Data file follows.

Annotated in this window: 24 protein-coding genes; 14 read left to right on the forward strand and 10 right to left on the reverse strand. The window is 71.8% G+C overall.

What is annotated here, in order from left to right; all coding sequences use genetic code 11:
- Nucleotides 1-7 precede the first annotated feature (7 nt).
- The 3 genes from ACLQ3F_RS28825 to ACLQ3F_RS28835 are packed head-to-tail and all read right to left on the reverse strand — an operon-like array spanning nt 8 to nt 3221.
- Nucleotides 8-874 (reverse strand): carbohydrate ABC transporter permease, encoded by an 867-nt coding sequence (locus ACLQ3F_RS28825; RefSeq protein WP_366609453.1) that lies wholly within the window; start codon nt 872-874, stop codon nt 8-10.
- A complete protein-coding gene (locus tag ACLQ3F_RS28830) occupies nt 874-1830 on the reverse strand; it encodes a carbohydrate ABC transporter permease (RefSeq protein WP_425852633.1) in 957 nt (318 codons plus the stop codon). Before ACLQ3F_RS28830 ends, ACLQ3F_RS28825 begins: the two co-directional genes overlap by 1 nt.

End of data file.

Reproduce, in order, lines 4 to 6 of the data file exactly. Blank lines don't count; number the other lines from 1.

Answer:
- The 3 genes from ACLQ3F_RS28825 to ACLQ3F_RS28835 are packed head-to-tail and all read right to left on the reverse strand — an operon-like array spanning nt 8 to nt 3221.
- Nucleotides 8-874 (reverse strand): carbohydrate ABC transporter permease, encoded by an 867-nt coding sequence (locus ACLQ3F_RS28825; RefSeq protein WP_366609453.1) that lies wholly within the window; start codon nt 872-874, stop codon nt 8-10.
- A complete protein-coding gene (locus tag ACLQ3F_RS28830) occupies nt 874-1830 on the reverse strand; it encodes a carbohydrate ABC transporter permease (RefSeq protein WP_425852633.1) in 957 nt (318 codons plus the stop codon). Before ACLQ3F_RS28830 ends, ACLQ3F_RS28825 begins: the two co-directional genes overlap by 1 nt.